I have often told you about the Apostle John who penned the wonderful gospel of John that celebrates our relationship to God as adopted sons and daughters. That affirmation forms the foundation for John’s great hope and faith. For John it is a wonderful gift of God to know that being accepted by God and loved by God requires no special manner of birth in this world and depends not on how wealthy or influential our earthly family may be. He knows that no one can become a child of God except those who accept the Word that has come from God in the form of Jesus, the Christ.
Paul echoes the words of John in Romans chapter 8, verses 14-17 when he declares that all who are led by the Spirit of God are sons and daughters of God. He knows that the Spirit we have received from God is not one of slavery, leading us to a fear of God but a Spirit of adoption and so we can call God “Abba, Father.” Further he knows that the Spirit of God affirms to our spirits that we are God’s children. And as children inherit from the parents, so we will inherit from God the life that was promised through Jesus – the eternal life lived in the kingdom of God, not as slaves or servants but as children who are loved and cherished.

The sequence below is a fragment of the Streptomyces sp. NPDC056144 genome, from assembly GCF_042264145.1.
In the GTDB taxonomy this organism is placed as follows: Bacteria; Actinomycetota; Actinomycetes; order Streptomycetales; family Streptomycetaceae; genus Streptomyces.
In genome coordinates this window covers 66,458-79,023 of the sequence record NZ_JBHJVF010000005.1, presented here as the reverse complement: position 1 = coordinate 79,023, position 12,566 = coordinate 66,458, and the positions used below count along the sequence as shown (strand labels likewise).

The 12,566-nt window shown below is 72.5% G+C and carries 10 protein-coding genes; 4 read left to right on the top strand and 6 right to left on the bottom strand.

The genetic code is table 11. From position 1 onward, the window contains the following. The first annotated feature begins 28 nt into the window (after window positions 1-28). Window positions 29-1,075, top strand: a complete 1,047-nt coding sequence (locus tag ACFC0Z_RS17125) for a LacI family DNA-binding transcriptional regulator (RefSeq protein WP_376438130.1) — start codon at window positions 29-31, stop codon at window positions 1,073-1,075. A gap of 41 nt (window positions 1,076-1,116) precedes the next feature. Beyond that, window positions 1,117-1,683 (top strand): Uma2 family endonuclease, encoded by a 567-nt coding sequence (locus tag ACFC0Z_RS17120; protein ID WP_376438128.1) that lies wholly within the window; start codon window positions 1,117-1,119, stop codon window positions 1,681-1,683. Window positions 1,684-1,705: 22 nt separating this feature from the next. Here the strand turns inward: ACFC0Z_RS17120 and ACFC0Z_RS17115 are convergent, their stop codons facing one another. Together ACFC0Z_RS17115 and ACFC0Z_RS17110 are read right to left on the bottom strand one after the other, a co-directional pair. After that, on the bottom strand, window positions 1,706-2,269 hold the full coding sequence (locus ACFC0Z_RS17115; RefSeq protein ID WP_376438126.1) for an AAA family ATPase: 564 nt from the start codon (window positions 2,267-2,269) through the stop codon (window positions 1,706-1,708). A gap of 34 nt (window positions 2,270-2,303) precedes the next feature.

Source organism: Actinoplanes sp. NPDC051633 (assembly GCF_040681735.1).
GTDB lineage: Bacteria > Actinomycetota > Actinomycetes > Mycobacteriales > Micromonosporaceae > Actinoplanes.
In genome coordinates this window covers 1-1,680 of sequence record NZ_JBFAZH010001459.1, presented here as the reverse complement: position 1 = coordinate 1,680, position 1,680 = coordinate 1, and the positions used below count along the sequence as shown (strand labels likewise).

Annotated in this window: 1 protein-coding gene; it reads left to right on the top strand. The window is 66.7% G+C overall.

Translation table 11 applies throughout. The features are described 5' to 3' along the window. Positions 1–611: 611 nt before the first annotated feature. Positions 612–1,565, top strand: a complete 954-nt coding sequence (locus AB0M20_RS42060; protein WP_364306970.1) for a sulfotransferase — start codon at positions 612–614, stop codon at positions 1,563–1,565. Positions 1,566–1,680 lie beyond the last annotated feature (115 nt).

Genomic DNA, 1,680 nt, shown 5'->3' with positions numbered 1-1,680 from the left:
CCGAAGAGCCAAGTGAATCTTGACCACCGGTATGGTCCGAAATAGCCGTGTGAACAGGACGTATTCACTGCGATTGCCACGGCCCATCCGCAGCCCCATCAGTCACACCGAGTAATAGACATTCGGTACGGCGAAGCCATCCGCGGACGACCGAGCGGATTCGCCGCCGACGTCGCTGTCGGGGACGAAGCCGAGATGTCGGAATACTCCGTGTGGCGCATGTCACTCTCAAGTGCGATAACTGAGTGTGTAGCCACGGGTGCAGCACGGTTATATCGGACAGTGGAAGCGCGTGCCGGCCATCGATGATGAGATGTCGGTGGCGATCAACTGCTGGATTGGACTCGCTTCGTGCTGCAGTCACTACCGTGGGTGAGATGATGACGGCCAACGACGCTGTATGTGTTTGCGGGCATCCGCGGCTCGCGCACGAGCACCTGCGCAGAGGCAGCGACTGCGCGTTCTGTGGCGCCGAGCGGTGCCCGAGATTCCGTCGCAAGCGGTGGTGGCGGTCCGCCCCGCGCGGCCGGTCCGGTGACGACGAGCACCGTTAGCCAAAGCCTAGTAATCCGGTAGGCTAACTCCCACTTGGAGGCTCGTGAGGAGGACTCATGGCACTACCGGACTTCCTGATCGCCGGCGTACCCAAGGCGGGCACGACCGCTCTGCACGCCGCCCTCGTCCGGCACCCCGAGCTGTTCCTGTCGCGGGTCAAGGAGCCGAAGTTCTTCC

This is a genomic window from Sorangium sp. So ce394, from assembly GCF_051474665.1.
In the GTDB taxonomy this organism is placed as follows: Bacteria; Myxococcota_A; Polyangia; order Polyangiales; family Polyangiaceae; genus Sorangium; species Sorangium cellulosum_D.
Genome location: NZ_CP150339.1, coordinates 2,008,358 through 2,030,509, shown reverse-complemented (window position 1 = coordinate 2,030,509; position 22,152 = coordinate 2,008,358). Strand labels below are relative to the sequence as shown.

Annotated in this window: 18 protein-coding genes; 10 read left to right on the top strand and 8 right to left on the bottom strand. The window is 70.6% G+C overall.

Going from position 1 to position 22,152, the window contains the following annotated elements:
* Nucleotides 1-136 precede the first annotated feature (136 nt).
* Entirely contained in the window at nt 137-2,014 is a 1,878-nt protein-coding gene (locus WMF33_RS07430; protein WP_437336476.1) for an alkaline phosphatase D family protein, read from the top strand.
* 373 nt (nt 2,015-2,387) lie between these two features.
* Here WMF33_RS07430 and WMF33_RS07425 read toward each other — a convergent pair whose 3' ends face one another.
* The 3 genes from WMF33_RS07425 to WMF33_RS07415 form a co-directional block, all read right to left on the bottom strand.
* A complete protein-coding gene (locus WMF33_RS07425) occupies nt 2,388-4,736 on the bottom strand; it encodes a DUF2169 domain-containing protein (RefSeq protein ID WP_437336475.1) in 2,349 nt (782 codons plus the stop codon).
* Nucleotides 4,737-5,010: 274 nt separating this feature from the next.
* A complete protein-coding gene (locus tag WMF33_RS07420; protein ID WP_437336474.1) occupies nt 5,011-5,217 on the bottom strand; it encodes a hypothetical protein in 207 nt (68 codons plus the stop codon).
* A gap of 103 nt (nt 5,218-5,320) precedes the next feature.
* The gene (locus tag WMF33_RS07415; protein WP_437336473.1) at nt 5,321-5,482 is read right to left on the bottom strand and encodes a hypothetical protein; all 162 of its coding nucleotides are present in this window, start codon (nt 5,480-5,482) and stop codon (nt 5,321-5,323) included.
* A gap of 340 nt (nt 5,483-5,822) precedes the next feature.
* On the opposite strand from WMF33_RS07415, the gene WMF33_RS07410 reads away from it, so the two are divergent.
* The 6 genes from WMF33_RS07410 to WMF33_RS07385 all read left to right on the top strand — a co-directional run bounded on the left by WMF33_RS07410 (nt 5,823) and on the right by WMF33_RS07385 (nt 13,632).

But Paul recognizes that if we want to be the children of God, if we want to inherit the kingdom that is promised to the children of God, then we need to be prepared to suffer as well. In spite of the fact that Jesus many times told his followers that they would suffer for their decision to believe in him and the message he brought from God the Father, many still see suffering for the gospel as not part of the plan. Certainly we understand that the coming of God in Jesus Christ, his suffering, death and resurrection have brought about a change to our ultimate end; but we can forget that we still live this life with the same challenges that faced Jesus and those first disciples. The world in which we still live is not perfect; it still holds people who seek to destroy life; there is still illness, hatred, war, oppression. The people of this world still have the right to accept or reject the promises of God. The interaction of people and events in this world can bring us to places and times where our faith in God will be challenged.
Paul pulls no punches. He does not pretend for a moment that our life as disciples and followers of God in Christ will be sunshine and roses all the way. He sees great hope and great promise for us in this life because of the presence of God’s Spirit with us but he also sees challenges and wants us to aware that we cannot expect our lives to be without trial or tribulation or suffering. Jesus never said that the disciples would live idyllic lives. He knew that suffering would be part of their lives if they remained true to his revelations about God and the life to which they were called. So suffering is not optional for us. What is optional is how we choose to respond to that suffering.